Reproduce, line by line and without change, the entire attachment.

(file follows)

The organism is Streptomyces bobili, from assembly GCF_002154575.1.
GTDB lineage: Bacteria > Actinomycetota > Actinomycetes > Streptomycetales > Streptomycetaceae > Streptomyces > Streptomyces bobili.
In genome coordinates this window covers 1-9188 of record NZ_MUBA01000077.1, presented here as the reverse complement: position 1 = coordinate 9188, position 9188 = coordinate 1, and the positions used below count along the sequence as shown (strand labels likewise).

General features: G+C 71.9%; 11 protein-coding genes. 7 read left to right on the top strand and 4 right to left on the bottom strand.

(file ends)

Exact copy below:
The organism is Streptomyces bobili, from assembly GCF_002154575.1.
GTDB lineage: Bacteria > Actinomycetota > Actinomycetes > Streptomycetales > Streptomycetaceae > Streptomyces > Streptomyces bobili.
In genome coordinates this window covers 1-9188 of record NZ_MUBA01000077.1, presented here as the reverse complement: position 1 = coordinate 9188, position 9188 = coordinate 1, and the positions used below count along the sequence as shown (strand labels likewise).

General features: G+C 71.9%; 11 protein-coding genes. 7 read left to right on the top strand and 4 right to left on the bottom strand.